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Tuesday, August 2nd, 2016

 The Quesnel Lions Housing Society (QLHS) is buying a neighbouring property immediately north of the project site on Reid St. Financing will be provided by Integris Credit Union. Purchase of the property will add 50 percent more land to the proposed development and allows an increase in parking, more greenspace and a reduction of density. 

The city’s public hearing on the project was postponed on the request of QLHS, as the property deal was pending at that time. The QLHS has asked the city to re-schedule the public hearing to early October. A public open house will be held by QLHS in September. 

“The first thing I’d like to acknowledge is the incredible patience and good will of the Baker family, who we’re purchasing the property from,” said Mitch Vik, QLHS President. “The project likely could not happen in its present form without the additional property, and we’ve worked hard to make the deal fair to both parties.” 

“Secondly, I want to thank the other neighbours who made their concerns about the previous plan loud and clear. This adds considerable cost to the project, but in the long run, this is the right move. The new plan adds more parking and considerably more green space.” 

Proposed parking will be increased from 11 stalls to 17 stalls, plus there is a small reserve of land if even more parking is required. The revised plan is based on one stall for each of up to 10 market units (apartments rented to seniors who do not require affordable housing), and one stall for every 3 affordable units. 

“Our parking plan continues to be strongly evidence-based,” said Vik.  

“The emerging standard for affordable seniors’ housing appears to be 1 stall for every 3 units. For example, the Lions Club in Parksville operates a 33 unit seniors’ housing project that was approved with only 10 parking spaces—and that includes parking for commercial spaces on the main floor. We now propose more than 1 stall for every 2 units.”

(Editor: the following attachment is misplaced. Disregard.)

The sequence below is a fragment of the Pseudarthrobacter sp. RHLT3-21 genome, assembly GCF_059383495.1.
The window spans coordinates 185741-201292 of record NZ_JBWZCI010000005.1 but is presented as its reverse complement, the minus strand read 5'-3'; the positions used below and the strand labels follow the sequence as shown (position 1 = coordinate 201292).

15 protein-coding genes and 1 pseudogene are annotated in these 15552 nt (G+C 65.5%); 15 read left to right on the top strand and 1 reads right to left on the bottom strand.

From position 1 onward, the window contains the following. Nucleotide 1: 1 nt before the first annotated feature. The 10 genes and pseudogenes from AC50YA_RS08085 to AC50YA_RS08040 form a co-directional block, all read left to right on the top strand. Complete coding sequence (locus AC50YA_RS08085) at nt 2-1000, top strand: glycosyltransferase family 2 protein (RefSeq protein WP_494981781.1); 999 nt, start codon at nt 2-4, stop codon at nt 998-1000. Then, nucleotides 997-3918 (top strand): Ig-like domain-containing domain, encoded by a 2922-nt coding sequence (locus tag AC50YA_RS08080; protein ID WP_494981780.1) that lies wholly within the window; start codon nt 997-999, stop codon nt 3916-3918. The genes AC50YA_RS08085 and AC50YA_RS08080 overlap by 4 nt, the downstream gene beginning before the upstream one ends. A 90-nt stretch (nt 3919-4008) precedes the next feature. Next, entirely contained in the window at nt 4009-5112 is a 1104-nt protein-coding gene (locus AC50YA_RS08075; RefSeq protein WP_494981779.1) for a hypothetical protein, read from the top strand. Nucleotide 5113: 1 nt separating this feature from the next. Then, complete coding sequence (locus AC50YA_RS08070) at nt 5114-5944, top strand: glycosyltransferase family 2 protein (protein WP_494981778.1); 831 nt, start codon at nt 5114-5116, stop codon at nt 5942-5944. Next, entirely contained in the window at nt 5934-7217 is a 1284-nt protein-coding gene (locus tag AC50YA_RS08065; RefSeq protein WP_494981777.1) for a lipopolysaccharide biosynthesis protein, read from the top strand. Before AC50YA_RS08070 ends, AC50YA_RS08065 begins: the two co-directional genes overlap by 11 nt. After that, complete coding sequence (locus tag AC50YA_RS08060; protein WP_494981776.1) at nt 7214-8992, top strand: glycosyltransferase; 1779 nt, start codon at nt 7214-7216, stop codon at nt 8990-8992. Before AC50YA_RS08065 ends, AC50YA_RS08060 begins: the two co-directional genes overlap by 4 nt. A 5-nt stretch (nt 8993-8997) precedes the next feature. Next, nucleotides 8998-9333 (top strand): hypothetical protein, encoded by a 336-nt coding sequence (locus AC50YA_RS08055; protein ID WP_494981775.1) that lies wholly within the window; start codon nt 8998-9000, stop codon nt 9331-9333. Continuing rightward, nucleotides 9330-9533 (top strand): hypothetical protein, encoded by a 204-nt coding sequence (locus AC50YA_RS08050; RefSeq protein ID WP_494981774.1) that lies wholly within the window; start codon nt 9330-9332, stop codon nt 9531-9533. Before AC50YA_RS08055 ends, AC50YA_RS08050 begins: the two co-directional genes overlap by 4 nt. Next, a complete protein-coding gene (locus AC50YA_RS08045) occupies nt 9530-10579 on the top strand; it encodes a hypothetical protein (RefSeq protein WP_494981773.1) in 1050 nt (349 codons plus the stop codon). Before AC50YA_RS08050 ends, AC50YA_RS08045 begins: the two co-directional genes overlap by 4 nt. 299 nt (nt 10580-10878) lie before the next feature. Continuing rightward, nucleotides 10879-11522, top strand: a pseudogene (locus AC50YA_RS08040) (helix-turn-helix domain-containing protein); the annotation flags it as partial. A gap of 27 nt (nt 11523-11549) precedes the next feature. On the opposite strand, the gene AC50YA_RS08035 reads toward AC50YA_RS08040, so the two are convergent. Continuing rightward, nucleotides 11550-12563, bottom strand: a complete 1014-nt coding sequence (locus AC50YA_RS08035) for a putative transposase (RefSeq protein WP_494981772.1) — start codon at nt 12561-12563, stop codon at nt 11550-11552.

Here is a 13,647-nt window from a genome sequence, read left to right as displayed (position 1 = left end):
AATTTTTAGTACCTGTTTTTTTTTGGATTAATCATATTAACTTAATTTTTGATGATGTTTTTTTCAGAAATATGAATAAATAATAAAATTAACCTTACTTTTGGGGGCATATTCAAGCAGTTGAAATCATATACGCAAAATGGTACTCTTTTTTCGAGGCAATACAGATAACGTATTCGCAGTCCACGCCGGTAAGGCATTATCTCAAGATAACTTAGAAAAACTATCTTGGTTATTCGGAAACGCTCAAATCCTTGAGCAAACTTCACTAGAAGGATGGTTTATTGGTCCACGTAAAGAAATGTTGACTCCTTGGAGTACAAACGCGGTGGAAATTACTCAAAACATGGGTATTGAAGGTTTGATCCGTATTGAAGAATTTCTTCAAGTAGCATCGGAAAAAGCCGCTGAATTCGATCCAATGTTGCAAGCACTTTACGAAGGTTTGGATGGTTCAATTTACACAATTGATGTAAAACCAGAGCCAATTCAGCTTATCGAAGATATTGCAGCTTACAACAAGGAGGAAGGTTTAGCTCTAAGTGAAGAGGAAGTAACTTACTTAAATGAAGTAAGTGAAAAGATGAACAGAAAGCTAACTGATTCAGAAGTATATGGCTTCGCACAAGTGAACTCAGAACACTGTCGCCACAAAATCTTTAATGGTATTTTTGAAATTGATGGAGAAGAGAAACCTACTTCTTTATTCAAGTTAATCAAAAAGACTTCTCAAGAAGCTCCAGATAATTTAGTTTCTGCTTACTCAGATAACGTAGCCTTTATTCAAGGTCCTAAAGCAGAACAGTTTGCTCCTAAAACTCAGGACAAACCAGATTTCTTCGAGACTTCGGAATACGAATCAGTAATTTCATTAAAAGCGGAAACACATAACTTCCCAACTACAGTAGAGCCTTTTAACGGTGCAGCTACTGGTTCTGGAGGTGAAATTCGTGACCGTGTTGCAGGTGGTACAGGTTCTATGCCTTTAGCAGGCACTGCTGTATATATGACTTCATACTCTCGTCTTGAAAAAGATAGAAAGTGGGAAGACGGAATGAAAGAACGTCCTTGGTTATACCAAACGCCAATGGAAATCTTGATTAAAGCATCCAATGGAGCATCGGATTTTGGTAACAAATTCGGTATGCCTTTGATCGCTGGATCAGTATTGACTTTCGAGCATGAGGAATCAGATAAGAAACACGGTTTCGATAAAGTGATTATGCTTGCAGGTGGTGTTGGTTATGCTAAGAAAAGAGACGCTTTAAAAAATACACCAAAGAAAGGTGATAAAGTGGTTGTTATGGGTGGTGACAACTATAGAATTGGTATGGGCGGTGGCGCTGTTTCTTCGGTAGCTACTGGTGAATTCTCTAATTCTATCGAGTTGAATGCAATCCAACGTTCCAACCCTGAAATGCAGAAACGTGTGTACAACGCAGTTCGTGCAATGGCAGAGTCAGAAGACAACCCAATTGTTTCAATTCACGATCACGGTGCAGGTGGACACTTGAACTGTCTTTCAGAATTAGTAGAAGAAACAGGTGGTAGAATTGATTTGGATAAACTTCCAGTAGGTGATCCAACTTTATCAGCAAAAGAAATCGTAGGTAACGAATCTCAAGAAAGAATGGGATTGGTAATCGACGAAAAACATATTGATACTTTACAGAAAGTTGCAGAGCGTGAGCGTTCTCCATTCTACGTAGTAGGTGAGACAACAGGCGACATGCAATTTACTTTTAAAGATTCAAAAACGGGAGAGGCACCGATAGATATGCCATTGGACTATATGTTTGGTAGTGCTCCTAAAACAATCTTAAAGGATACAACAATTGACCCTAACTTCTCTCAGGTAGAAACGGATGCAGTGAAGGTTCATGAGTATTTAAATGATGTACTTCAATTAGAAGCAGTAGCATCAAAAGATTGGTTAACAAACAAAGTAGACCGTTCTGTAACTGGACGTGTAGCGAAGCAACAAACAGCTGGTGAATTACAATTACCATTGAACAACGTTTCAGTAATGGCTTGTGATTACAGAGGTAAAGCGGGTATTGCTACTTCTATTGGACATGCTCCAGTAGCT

“Southern communities like Parksville and Kelowna have a lot of experience with seniors housing of different types, and we’ve learned a lot by studying how those places handle it.”  

The ‘affordable’ element is critical to appreciate, says Vik. He says that some people are incorrectly comparing the QLHS project to seniors’ housing for more affluent people, where it makes sense to require more parking. 

Vik noted that QLHS will screen residents for vehicle ownership, make it against the tenancy agreement to park on the street nearby, and enter an agreement with the city to ensure that the building will always be used for seniors’ affordable housing. 

For more information on QLHS’s research on parking, see qlionshousing.ca/project/, and click on the link under “Parking.” 

QLHS’s proposed 30 unit, four story building at the corner of Reid and McNaughton would be the first new apartment building in North Quesnel in over 26 years. More information on the project can be found at www.qlionshousing.ca. 

The QLHS was created by the Quesnel Lions Club in 2012 after the Lions, through consultation with the community, determined that more affordable housing for seniors is an important need for Quesnel. 

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Contact: Mitch Vik, President, QLHS  cell 250 983 6784

 

 

 
Quesnel Lions Housing Society
PO Box 4535
Quesnel BC V2J 3J8
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